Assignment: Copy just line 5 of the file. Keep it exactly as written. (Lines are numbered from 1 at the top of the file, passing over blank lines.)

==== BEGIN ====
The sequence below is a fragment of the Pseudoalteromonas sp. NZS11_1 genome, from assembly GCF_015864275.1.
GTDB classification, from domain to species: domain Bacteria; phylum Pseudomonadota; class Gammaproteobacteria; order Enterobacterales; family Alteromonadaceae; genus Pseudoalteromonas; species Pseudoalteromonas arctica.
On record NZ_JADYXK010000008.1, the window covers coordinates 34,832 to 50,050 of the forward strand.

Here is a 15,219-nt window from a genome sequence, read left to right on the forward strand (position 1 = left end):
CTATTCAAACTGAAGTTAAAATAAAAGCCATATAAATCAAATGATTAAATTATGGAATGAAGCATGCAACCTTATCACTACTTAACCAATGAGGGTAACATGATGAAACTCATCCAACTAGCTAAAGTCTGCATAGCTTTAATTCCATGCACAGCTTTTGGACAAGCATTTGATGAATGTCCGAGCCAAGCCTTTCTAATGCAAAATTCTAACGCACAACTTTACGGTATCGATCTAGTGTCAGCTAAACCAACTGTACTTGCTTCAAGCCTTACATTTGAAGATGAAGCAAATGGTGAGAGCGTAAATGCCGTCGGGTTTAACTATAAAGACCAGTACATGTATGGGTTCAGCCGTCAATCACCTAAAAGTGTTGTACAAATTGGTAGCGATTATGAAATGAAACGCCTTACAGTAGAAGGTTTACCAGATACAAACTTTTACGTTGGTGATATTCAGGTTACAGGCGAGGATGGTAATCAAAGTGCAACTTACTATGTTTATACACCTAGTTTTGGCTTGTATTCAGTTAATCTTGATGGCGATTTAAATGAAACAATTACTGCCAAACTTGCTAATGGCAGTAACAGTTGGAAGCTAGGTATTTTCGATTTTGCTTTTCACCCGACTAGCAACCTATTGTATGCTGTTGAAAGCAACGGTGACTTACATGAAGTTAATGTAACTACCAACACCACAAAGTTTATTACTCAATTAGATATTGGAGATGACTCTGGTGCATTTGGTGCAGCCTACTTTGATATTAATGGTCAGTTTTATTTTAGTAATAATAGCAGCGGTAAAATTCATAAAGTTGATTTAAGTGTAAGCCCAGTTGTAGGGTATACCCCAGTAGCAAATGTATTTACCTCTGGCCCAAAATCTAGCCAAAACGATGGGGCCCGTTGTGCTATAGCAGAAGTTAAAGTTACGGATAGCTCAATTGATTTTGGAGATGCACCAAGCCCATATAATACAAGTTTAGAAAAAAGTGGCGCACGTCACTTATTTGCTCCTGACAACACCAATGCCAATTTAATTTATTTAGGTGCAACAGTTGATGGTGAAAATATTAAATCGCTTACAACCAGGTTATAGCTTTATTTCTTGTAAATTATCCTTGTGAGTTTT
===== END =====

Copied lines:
CTATTCAAACTGAAGTTAAAATAAAAGCCATATAAATCAAATGATTAAATTATGGAATGAAGCATGCAACCTTATCACTACTTAACCAATGAGGGTAACATGATGAAACTCATCCAACTAGCTAAAGTCTGCATAGCTTTAATTCCATGCACAGCTTTTGGACAAGCATTTGATGAATGTCCGAGCCAAGCCTTTCTAATGCAAAATTCTAACGCACAACTTTACGGTATCGATCTAGTGTCAGCTAAACCAACTGTACTTGCTTCAAGCCTTACATTTGAAGATGAAGCAAATGGTGAGAGCGTAAATGCCGTCGGGTTTAACTATAAAGACCAGTACATGTATGGGTTCAGCCGTCAATCACCTAAAAGTGTTGTACAAATTGGTAGCGATTATGAAATGAAACGCCTTACAGTAGAAGGTTTACCAGATACAAACTTTTACGTTGGTGATATTCAGGTTACAGGCGAGGATGGTAATCAAAGTGCAACTTACTATGTTTATACACCTAGTTTTGGCTTGTATTCAGTTAATCTTGATGGCGATTTAAATGAAACAATTACTGCCAAACTTGCTAATGGCAGTAACAGTTGGAAGCTAGGTATTTTCGATTTTGCTTTTCACCCGACTAGCAACCTATTGTATGCTGTTGAAAGCAACGGTGACTTACATGAAGTTAATGTAACTACCAACACCACAAAGTTTATTACTCAATTAGATATTGGAGATGACTCTGGTGCATTTGGTGCAGCCTACTTTGATATTAATGGTCAGTTTTATTTTAGTAATAATAGCAGCGGTAAAATTCATAAAGTTGATTTAAGTGTAAGCCCAGTTGTAGGGTATACCCCAGTAGCAAATGTATTTACCTCTGGCCCAAAATCTAGCCAAAACGATGGGGCCCGTTGTGCTATAGCAGAAGTTAAAGTTACGGATAGCTCAATTGATTTTGGAGATGCACCAAGCCCATATAATACAAGTTTAGAAAAAAGTGGCGCACGTCACTTATTTGCTCCTGACAACACCAATGCCAATTTAATTTATTTAGGTGCAACAGTTGATGGTGAAAATATTAAATCGCTTACAACCAGGTTATAGCTTTATTTCTTGTAAATTATCCTTGTGAGTTTT